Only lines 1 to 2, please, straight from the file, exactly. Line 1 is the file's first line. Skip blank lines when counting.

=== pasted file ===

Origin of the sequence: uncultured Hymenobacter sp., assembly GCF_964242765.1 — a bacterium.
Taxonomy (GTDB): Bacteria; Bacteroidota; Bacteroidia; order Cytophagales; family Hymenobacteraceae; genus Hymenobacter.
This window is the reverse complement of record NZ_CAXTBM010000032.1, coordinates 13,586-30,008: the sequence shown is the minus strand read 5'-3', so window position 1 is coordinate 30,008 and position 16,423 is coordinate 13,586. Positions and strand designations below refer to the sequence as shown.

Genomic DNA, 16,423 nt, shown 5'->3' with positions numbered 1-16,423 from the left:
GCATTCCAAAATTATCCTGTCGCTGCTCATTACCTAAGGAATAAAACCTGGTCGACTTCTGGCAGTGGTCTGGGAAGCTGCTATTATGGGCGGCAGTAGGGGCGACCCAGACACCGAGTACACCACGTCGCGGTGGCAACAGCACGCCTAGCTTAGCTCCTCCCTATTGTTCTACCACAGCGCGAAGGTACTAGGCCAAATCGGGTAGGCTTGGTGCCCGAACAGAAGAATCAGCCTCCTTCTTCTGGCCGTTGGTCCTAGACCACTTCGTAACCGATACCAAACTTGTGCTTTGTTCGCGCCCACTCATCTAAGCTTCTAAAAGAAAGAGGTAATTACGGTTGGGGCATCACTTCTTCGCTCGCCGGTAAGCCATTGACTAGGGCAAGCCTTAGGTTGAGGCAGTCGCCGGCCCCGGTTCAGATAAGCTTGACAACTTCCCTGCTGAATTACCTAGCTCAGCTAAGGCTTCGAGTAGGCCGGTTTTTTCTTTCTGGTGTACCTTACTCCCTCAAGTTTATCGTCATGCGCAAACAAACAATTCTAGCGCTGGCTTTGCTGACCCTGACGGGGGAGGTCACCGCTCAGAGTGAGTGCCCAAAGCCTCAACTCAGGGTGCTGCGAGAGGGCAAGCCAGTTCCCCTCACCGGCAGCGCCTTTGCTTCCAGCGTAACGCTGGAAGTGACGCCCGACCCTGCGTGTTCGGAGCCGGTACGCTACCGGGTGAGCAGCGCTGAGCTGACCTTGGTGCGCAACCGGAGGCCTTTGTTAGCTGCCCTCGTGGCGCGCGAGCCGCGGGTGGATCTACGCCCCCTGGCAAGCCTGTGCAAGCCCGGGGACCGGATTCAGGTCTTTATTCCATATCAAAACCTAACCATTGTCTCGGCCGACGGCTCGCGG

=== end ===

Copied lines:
Origin of the sequence: uncultured Hymenobacter sp., assembly GCF_964242765.1 — a bacterium.
Taxonomy (GTDB): Bacteria; Bacteroidota; Bacteroidia; order Cytophagales; family Hymenobacteraceae; genus Hymenobacter.